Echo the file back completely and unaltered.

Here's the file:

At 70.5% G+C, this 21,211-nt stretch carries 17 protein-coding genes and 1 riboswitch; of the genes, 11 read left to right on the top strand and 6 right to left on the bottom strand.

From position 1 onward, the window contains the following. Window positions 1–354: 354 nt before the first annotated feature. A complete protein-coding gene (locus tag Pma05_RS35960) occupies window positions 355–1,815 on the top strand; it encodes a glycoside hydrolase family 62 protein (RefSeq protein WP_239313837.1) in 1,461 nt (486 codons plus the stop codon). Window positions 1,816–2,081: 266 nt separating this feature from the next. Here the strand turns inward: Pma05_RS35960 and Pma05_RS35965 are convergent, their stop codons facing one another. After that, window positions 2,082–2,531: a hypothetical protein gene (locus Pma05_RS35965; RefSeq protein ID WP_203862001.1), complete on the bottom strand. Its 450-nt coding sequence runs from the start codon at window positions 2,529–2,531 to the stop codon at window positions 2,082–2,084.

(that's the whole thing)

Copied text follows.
At 70.5% G+C, this 21,211-nt stretch carries 17 protein-coding genes and 1 riboswitch; of the genes, 11 read left to right on the top strand and 6 right to left on the bottom strand.

From position 1 onward, the window contains the following. Window positions 1–354: 354 nt before the first annotated feature. A complete protein-coding gene (locus tag Pma05_RS35960) occupies window positions 355–1,815 on the top strand; it encodes a glycoside hydrolase family 62 protein (RefSeq protein WP_239313837.1) in 1,461 nt (486 codons plus the stop codon). Window positions 1,816–2,081: 266 nt separating this feature from the next. Here the strand turns inward: Pma05_RS35960 and Pma05_RS35965 are convergent, their stop codons facing one another. After that, window positions 2,082–2,531: a hypothetical protein gene (locus Pma05_RS35965; RefSeq protein ID WP_203862001.1), complete on the bottom strand. Its 450-nt coding sequence runs from the start codon at window positions 2,529–2,531 to the stop codon at window positions 2,082–2,084.